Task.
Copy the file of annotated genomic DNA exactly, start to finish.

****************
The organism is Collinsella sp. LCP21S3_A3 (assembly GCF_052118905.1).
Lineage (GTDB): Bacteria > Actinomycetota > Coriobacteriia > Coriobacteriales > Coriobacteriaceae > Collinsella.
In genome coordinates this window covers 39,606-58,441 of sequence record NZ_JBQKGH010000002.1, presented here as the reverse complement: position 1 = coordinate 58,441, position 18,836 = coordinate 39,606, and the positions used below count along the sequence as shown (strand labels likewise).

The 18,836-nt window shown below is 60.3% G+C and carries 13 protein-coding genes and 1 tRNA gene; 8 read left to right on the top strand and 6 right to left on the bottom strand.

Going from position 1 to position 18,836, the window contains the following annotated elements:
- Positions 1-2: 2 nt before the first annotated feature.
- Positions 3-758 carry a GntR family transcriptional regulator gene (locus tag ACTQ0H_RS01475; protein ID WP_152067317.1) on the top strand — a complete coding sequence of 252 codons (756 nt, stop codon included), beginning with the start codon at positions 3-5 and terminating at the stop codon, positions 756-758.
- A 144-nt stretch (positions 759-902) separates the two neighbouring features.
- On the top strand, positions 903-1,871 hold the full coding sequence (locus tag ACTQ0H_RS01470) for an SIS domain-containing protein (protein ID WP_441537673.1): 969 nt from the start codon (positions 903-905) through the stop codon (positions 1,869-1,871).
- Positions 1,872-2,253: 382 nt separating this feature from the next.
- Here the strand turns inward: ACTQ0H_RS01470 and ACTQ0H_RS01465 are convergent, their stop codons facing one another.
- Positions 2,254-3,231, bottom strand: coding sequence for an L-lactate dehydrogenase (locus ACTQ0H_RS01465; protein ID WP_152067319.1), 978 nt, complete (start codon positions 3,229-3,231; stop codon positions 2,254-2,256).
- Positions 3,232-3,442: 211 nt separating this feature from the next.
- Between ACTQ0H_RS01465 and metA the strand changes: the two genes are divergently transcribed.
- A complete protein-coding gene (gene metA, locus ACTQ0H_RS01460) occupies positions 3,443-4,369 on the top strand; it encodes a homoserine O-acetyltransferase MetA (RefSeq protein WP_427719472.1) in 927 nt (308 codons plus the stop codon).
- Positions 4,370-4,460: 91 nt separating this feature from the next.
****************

The organism is Collinsella sp. LCP21S3_A3 (assembly GCF_052118905.1).
Lineage (GTDB): Bacteria > Actinomycetota > Coriobacteriia > Coriobacteriales > Coriobacteriaceae > Collinsella.
In genome coordinates this window covers 39,606-58,441 of sequence record NZ_JBQKGH010000002.1, presented here as the reverse complement: position 1 = coordinate 58,441, position 18,836 = coordinate 39,606, and the positions used below count along the sequence as shown (strand labels likewise).

The 18,836-nt window shown below is 60.3% G+C and carries 13 protein-coding genes and 1 tRNA gene; 8 read left to right on the top strand and 6 right to left on the bottom strand.

Going from position 1 to position 18,836, the window contains the following annotated elements:
- Positions 1-2: 2 nt before the first annotated feature.
- Positions 3-758 carry a GntR family transcriptional regulator gene (locus tag ACTQ0H_RS01475; protein ID WP_152067317.1) on the top strand — a complete coding sequence of 252 codons (756 nt, stop codon included), beginning with the start codon at positions 3-5 and terminating at the stop codon, positions 756-758.
- A 144-nt stretch (positions 759-902) separates the two neighbouring features.
- On the top strand, positions 903-1,871 hold the full coding sequence (locus tag ACTQ0H_RS01470) for an SIS domain-containing protein (protein ID WP_441537673.1): 969 nt from the start codon (positions 903-905) through the stop codon (positions 1,869-1,871).
- Positions 1,872-2,253: 382 nt separating this feature from the next.
- Here the strand turns inward: ACTQ0H_RS01470 and ACTQ0H_RS01465 are convergent, their stop codons facing one another.
- Positions 2,254-3,231, bottom strand: coding sequence for an L-lactate dehydrogenase (locus ACTQ0H_RS01465; protein ID WP_152067319.1), 978 nt, complete (start codon positions 3,229-3,231; stop codon positions 2,254-2,256).
- Positions 3,232-3,442: 211 nt separating this feature from the next.
- Between ACTQ0H_RS01465 and metA the strand changes: the two genes are divergently transcribed.
- A complete protein-coding gene (gene metA, locus ACTQ0H_RS01460) occupies positions 3,443-4,369 on the top strand; it encodes a homoserine O-acetyltransferase MetA (RefSeq protein WP_427719472.1) in 927 nt (308 codons plus the stop codon).
- Positions 4,370-4,460: 91 nt separating this feature from the next.